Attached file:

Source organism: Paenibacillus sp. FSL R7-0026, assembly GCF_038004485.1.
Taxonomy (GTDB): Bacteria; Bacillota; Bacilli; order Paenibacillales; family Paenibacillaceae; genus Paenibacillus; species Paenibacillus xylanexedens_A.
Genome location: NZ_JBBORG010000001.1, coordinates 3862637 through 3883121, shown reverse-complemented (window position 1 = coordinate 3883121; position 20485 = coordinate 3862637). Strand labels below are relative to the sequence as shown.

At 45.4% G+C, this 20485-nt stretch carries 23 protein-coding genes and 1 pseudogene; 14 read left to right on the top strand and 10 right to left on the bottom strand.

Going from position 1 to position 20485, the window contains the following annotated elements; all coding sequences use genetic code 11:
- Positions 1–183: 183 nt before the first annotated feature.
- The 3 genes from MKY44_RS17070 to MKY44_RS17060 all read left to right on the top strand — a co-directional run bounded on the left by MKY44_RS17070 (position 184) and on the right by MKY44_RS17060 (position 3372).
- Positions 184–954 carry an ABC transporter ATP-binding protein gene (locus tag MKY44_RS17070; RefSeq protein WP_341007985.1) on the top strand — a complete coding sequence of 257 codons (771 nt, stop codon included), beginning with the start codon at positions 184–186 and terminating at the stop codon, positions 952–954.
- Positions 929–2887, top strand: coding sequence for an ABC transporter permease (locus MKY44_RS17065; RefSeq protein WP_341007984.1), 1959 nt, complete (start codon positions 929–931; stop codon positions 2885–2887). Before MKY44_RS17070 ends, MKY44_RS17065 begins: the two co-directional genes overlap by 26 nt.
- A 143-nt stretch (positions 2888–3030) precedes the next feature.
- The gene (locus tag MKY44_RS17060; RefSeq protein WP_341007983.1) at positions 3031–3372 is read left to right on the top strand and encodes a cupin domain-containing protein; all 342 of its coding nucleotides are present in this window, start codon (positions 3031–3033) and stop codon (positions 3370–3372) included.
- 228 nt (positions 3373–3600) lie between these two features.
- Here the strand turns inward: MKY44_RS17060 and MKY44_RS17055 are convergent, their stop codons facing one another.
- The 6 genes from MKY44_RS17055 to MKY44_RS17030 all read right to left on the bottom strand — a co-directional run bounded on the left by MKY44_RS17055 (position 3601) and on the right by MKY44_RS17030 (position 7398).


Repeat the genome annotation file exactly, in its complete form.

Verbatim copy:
Source organism: Paenibacillus sp. FSL R7-0026, assembly GCF_038004485.1.
Taxonomy (GTDB): Bacteria; Bacillota; Bacilli; order Paenibacillales; family Paenibacillaceae; genus Paenibacillus; species Paenibacillus xylanexedens_A.
Genome location: NZ_JBBORG010000001.1, coordinates 3862637 through 3883121, shown reverse-complemented (window position 1 = coordinate 3883121; position 20485 = coordinate 3862637). Strand labels below are relative to the sequence as shown.

At 45.4% G+C, this 20485-nt stretch carries 23 protein-coding genes and 1 pseudogene; 14 read left to right on the top strand and 10 right to left on the bottom strand.

Going from position 1 to position 20485, the window contains the following annotated elements; all coding sequences use genetic code 11:
- Positions 1–183: 183 nt before the first annotated feature.
- The 3 genes from MKY44_RS17070 to MKY44_RS17060 all read left to right on the top strand — a co-directional run bounded on the left by MKY44_RS17070 (position 184) and on the right by MKY44_RS17060 (position 3372).
- Positions 184–954 carry an ABC transporter ATP-binding protein gene (locus tag MKY44_RS17070; RefSeq protein WP_341007985.1) on the top strand — a complete coding sequence of 257 codons (771 nt, stop codon included), beginning with the start codon at positions 184–186 and terminating at the stop codon, positions 952–954.
- Positions 929–2887, top strand: coding sequence for an ABC transporter permease (locus MKY44_RS17065; RefSeq protein WP_341007984.1), 1959 nt, complete (start codon positions 929–931; stop codon positions 2885–2887). Before MKY44_RS17070 ends, MKY44_RS17065 begins: the two co-directional genes overlap by 26 nt.
- A 143-nt stretch (positions 2888–3030) precedes the next feature.
- The gene (locus tag MKY44_RS17060; RefSeq protein WP_341007983.1) at positions 3031–3372 is read left to right on the top strand and encodes a cupin domain-containing protein; all 342 of its coding nucleotides are present in this window, start codon (positions 3031–3033) and stop codon (positions 3370–3372) included.
- 228 nt (positions 3373–3600) lie between these two features.
- Here the strand turns inward: MKY44_RS17060 and MKY44_RS17055 are convergent, their stop codons facing one another.
- The 6 genes from MKY44_RS17055 to MKY44_RS17030 all read right to left on the bottom strand — a co-directional run bounded on the left by MKY44_RS17055 (position 3601) and on the right by MKY44_RS17030 (position 7398).